A rotating-drum Avery scale was used for retail sales, and a Steel Yard weighing scale for heavier cuts. Sales were recorded on a Remington cash register.

For the cool room’s insulation, pumice stones had been rammed into a 12-inch wall cavity between a concrete wall and dressed native tongue and groove timber boards. A concrete brine tub was also situated in the cool room. This cool room was initially refrigerated by compressed ammonia pipes, a large fan distributing the refrigerated air through ducts in the wall.  Finally there was a cool room door, large and thick enough to have graced the outer defences of any feudal castle.

On the plastered shop floor, slightly graded for drainage, was always a thick matting of freshly spread manuka sawdust.  In the rear was the small goods manufacturing room  and adjacent to same was a second, larger ammonia ice making plant (it must be remembered that `ice’ was the popular means of refrigeration at that time).

Ice was sold commercially from this shop until a few years later when the ice making machine was traded for shares in the new `Alpine Ice Cream Company’ established in Huntly.  The three shareholders were Mac McDonald, George Jew and Bill Waring.  This building is today part of Roger Gill Motors, just north of the Huntly bypass. The Alpine Ice Cream Company was later sold to Robinson’s Ice Cream Co., who later sold it on to the emerging giant in that field, TipTop Ice Cream Co.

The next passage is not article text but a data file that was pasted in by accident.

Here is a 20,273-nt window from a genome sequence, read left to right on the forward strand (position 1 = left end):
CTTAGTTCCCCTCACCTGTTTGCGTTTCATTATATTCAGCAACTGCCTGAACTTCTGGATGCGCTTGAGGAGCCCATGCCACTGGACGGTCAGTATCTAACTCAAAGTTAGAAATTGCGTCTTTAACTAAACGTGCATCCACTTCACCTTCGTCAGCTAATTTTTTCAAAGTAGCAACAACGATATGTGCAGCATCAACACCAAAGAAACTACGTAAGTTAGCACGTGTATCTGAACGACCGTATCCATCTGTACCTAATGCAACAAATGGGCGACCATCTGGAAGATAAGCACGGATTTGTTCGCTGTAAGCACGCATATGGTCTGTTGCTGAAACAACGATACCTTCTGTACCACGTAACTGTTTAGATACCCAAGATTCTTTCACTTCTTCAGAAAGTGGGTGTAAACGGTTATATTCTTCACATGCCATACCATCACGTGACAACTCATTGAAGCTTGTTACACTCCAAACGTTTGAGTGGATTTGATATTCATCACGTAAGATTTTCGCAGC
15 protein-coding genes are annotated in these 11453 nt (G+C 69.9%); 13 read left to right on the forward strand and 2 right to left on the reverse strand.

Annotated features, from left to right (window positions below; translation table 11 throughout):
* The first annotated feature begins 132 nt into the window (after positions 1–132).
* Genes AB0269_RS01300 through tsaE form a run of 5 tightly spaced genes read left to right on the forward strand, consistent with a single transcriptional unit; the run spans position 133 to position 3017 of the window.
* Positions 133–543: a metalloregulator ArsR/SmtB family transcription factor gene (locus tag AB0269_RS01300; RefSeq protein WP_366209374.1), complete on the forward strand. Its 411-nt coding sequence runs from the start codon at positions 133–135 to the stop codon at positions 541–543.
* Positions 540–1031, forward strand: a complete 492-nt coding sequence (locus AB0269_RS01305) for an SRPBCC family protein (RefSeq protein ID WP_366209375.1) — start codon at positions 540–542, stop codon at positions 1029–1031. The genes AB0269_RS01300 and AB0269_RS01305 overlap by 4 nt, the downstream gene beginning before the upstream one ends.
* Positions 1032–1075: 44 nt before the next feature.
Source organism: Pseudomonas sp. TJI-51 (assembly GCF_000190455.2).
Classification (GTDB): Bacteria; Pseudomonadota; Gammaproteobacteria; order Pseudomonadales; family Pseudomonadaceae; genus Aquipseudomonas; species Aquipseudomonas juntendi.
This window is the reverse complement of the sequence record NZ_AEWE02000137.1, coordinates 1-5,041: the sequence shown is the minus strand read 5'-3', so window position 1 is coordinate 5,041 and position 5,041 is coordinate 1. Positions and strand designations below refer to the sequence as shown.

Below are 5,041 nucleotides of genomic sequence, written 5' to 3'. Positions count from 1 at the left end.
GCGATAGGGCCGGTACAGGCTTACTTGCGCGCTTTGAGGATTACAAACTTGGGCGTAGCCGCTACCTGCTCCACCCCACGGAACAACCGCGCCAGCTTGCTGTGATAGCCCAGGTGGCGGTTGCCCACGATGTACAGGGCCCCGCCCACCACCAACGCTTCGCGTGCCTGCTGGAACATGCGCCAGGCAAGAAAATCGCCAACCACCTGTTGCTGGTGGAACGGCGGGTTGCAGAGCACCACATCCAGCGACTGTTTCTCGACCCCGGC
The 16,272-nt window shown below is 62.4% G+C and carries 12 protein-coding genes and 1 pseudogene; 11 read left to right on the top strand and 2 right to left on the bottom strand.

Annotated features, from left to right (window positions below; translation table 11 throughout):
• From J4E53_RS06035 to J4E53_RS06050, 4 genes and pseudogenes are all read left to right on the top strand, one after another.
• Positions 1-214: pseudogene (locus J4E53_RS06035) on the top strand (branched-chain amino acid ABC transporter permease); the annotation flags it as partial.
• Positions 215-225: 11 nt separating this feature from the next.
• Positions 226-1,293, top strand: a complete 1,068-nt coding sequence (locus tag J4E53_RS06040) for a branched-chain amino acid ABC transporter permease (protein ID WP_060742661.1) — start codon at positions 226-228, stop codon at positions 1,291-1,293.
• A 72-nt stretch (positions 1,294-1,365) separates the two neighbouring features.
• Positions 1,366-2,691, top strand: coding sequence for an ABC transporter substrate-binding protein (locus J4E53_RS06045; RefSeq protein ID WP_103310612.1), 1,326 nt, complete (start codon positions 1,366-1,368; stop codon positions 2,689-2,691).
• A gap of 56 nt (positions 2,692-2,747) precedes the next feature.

The meat retail operation was supplied by the 96-acre farm, with its own abattoir and piggeries, only one and a half miles away.

As stated (and I say it again because some would have it that it was a gift from Grandfather to Dad), this property, originally part of my grandfather’s holdings, was purchased by my father through the government rural loans available at that time for returned soldiers from World War 1. The farm was used for fattening sheep and cattle purchased as forward stock, sometimes well-bred cattle from William’s, Gisborne. Gisborne cattle had a good grass to meat conversion ratio.  Any shortfall in required numbers of prime cattle were purchased at the weekly Frankton Saleyards and railed to the Taupiri railway yards, offloaded and driven through Taupiri to the farm.

Cattle and sheep that had been selected at the farm for slaughter were stood in holding yards adjacent to the abattoir over night to ’empty out’ and to ‘cool’ in order  to eliminate the possibility of bone taint.  The dressed carcasses were then hung, and having chilled overnight were brought to the shop early the following morning by a horse-drawn dray. The iron-shod hooves striking the wooden bridge that crossed the Komakorau Stream on the edge of the Taupiri Village was my alarm clock for many a morning during my primary school days.

Looking Back, Chapter 2, is here.

Share this page:


Number 8 Network - a community website for the rural areas northeast of Hamilton, NZ, is run by Gordonton journalist/editor Annette Taylor.

10 thoughts on “Memories of the meat trade

Leave a Reply

Your email address will not be published.

%d bloggers like this: